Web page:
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Let's suppose I have a C script and I declare some unsigned int. Then, I write a while loop which automatically increase the value of these and print them out: no limit until the user stop it from command line. As soon as I reach a very high number (2billions), the computer start counting from -2billions. How can I prevent this? Look, I can easily type, let's say, "99999999999999" without causing any crash: why can't I just do this on my 32bit terminal? I've tried with long long int, signed and unsigned but I still have this problem. Here's a screenshot: http://img577.imageshack.us/img577/6558/schermata20110524a01012.png

Thanks, J.

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C is not a scripting language. ;) –  Jeff Mercado May 25 '11 at 1:58
You may be using unsigned storage, but you are printing it as signed. If you are using printf use %u instead of %i or %d. –  ughoavgfhw May 25 '11 at 2:01
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4 Answers

The computer has no notion of signed/unsigned, it's the matter of interpretation of the values. The same value can be interpreted as -1 or as 65535, depending on how you define your data type. In your case - the loop will never go into the negative numbers, because for that data type - there's no such thing. Instead the positive range will be larger than that of the signed int.

As to the screenshot - how are you printing? If you're printing using %d for example - it will interpret the values as signed. Use %u instead to have the program interpret the values as unsigned.

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How are you printing them out? Are you using printf("%u", i), or printf("%i", i)?

%i will think the int is signed, even if it isn't. To print an unsigned int, use %u.

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printf("%i", i) –  Joseph May 25 '11 at 2:03
%i is only correct for int, signed int and short. For unsigned int, you should use %u, and for unsigned long long, %llu (But note that some versions of Windows use a non-standard specifier) –  Thanatos May 25 '11 at 2:06
genial - thanks! And how much big an unsigned int can be? I want to store a value which may easily go over 2billions! –  Joseph May 25 '11 at 2:08
An unsigned int can hold values from 0 to UINT_MAX. Typically, UINT_MAX is 2^32, or 4 billion, but this is platform specific. Likewise, unsigned long long has a range of 0-ULLONG_MAX. These macros are found in limits.h. –  Thanatos May 25 '11 at 2:14
thanks! you guys saved me but... D'oh! Using "unsigned long long int" results in having the program to cause a 3 second latency. "Measured time: 6 seconds 624 milliseconds" "Measured time: 9 seconds 297 milliseconds" Ok anyway, will be improving! Thanks! –  Joseph May 25 '11 at 2:19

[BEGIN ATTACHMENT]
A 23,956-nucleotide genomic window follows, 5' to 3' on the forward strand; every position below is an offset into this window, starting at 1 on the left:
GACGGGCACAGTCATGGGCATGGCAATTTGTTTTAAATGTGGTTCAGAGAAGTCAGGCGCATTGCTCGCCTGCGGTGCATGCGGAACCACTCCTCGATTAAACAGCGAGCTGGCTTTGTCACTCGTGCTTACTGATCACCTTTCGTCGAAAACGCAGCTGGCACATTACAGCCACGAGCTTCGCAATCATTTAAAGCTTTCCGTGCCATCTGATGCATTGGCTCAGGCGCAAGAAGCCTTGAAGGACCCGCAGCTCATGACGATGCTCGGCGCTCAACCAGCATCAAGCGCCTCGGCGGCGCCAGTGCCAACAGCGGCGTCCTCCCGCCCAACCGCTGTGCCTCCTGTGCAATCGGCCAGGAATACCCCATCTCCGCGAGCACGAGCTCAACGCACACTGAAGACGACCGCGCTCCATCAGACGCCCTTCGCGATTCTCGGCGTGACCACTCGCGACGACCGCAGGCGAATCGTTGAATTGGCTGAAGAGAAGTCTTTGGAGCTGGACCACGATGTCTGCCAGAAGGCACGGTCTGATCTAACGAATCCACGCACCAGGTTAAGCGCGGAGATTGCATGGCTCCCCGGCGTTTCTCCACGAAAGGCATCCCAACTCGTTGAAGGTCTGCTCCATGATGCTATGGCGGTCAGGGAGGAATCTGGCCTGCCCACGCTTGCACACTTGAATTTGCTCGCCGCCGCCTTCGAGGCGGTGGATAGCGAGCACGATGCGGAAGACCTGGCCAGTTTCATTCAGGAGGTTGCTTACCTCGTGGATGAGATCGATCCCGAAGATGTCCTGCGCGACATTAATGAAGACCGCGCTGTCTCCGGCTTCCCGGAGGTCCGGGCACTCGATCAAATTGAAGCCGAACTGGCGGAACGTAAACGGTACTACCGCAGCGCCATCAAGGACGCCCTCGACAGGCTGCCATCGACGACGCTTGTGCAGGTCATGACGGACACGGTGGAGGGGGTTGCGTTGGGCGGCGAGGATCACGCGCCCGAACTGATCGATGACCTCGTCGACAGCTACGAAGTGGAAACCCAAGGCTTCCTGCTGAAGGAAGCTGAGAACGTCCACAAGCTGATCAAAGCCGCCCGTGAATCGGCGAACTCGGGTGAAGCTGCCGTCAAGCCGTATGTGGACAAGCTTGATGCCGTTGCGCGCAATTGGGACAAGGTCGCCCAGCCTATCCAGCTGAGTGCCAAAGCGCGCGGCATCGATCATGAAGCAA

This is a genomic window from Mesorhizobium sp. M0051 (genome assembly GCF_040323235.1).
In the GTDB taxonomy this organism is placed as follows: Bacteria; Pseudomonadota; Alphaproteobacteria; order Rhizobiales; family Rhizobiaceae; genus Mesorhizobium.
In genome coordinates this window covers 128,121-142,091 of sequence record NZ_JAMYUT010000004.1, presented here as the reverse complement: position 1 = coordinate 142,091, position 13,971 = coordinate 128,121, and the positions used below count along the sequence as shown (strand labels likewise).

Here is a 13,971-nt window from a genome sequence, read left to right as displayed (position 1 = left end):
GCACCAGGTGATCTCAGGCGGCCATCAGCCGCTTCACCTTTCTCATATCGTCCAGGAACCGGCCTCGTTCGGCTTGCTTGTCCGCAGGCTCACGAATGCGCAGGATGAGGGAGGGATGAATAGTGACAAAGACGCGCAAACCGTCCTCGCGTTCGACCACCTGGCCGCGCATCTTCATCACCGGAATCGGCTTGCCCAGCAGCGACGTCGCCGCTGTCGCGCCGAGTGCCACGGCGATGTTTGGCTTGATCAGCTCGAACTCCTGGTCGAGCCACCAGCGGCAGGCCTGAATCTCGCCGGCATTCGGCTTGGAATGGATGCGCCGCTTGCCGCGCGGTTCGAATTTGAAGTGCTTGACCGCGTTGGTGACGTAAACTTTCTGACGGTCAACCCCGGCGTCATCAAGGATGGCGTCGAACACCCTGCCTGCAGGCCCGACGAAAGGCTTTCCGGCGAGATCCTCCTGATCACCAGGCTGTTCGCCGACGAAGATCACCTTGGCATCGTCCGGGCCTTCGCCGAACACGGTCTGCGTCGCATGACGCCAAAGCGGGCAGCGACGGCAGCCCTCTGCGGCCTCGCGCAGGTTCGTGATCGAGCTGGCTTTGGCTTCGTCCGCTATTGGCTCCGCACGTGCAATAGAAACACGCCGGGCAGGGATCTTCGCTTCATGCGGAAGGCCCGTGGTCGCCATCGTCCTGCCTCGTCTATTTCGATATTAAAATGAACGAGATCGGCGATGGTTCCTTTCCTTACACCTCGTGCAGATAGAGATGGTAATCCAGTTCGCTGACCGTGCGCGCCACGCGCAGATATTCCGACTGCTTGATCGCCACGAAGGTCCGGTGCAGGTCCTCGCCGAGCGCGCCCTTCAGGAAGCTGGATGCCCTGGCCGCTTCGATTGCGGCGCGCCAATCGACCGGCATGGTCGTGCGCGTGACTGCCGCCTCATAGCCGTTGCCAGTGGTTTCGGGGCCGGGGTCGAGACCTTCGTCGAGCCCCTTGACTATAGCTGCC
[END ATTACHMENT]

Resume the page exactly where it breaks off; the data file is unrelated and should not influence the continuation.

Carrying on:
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A 32-bit number is limited in range by the fact that it's only got 32-bits. You can't store a 60- 70- etc. bit number in 32 bits.

You can use somthing like unsigned long long, which might be 64-bits and thus have a greater range, but it will still have a limit. (2^64, but it's a very big number). If you really need "unlimited", look into bigint libraries, such as GMP.

Edit: as other posters have indicated, be sure you're using the correct conversion specifier in your format string to printf:

  • %d, %i: int, signed int, short
  • %u: unsigned int, unsigned short
  • %llu: unsigned long long
  • %lld, %lli: long long

Note that some versions of Windows have non-standard format specifiers for the long long types.

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I've tried to change from int to long long int but the result is the same as posted above in the screenshot :( –  Joseph May 25 '11 at 2:03
@Joseph: see the posts about which conversion specifier to use with printf, that is likely why your attempt with long long int failed. –  Thanatos May 25 '11 at 2:08
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It's partly about how you print the value.

If you say

printf("%d\n", your_unsigned_int);

then even though the int is unsigned, (assuming you don't have a compiler that warns on such things,) printf will treat it as a signed int (because that's what %d means).

Try %u instead of %d.

Once you have that fixed, realize that on a 32-bit system, an int (signed or not) will typically only be 32 bits in size, and thus will only hold values up to about 4 billion. If you want values larger than that, you'll need a larger type (like long long). If you do that, you'll need to change your format string to something like "%ull\n" (or "%llu"? i forget) as well...or who knows what you'll get.

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